6. Consulting is only for people with advanced degrees. (Absurd! Many people try consulting because their credentials aren’t acceptable to the bureaucrats and keyword-searching algorithms at local companies. They realize that they won’t get a traditional full-time job because of their quirky backgrounds so they go into business for themselves — and soon pick up those same organizations as clients!)
7. Consulting is for people who love to talk. (False! Who cares whether you are glib or taciturn when your work speaks for itself?)
8. Once you work independently, employers won’t hire you as a full-time employee again. (Some companies take this stance, but there are lots of fish in the sea! Talented people tend to stay busy. Consultants learn how to network, build relationships everywhere they go and reach out to decision-makers to start conversations. They get hired, full-time or otherwise, because they know a lot about the problems they solve.)
9. If you want to start your own business, you have to spend thousands of dollars with lawyers, branding experts and accountants. (Pish-tosh! You can incorporate your business for about $60 online. One visit with an accountant and one with an attorney may cost you a couple hundred bucks. Your marketing investment may be zero. The “back-end” part of launching your business is insignificant.)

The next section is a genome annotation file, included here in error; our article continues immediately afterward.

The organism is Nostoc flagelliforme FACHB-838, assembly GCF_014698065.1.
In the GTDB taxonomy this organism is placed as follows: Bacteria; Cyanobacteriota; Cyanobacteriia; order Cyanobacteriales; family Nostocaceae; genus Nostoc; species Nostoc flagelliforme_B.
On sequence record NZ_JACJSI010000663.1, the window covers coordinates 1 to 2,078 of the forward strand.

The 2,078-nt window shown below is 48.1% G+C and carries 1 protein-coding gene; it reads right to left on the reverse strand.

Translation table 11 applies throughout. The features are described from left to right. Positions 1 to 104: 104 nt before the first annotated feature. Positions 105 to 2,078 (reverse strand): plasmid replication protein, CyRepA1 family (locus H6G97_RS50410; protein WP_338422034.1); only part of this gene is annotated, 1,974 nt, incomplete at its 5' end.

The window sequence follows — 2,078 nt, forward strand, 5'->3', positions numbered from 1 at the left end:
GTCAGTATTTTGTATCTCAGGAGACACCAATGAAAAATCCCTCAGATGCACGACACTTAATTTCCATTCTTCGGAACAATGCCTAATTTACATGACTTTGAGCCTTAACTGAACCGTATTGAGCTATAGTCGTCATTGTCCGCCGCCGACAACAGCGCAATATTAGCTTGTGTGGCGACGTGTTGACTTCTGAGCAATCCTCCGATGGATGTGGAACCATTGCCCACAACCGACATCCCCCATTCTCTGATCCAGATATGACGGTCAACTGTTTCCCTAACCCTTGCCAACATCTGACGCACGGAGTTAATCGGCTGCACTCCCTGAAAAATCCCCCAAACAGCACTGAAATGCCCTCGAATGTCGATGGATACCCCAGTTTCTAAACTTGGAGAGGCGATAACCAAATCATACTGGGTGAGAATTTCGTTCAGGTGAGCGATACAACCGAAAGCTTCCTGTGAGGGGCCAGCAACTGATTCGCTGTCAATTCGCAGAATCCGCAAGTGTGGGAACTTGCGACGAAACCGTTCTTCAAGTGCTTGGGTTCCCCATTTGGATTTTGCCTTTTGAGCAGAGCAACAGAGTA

10. Consulting is lonely. (Ridiculous! Consultants have more latitude than all but a few free-range employees. They get to network when they want. They get to move in and out of different communities and spheres. When you launch your business, you will design every aspect of your firm including services, pricing, marketing and maybe most importantly, your schedule.
Don’t forget that you can begin consulting on a part-time basis. You don’t have to leap into full-time consulting, certainly not right away. You can build a two-lane highway.
One lane is your job search — to replace the job you just lost. The other lane is a slow lane. You will start planning the triumphant launch of your consulting business in the not-too-distant future. We are excited to see what you bring forth!
Read the full article here.
This content was originally published by Forbes Magazine. Original publishers retain all rights. It appears here for a limited time before automated archiving. By Forbes Magazine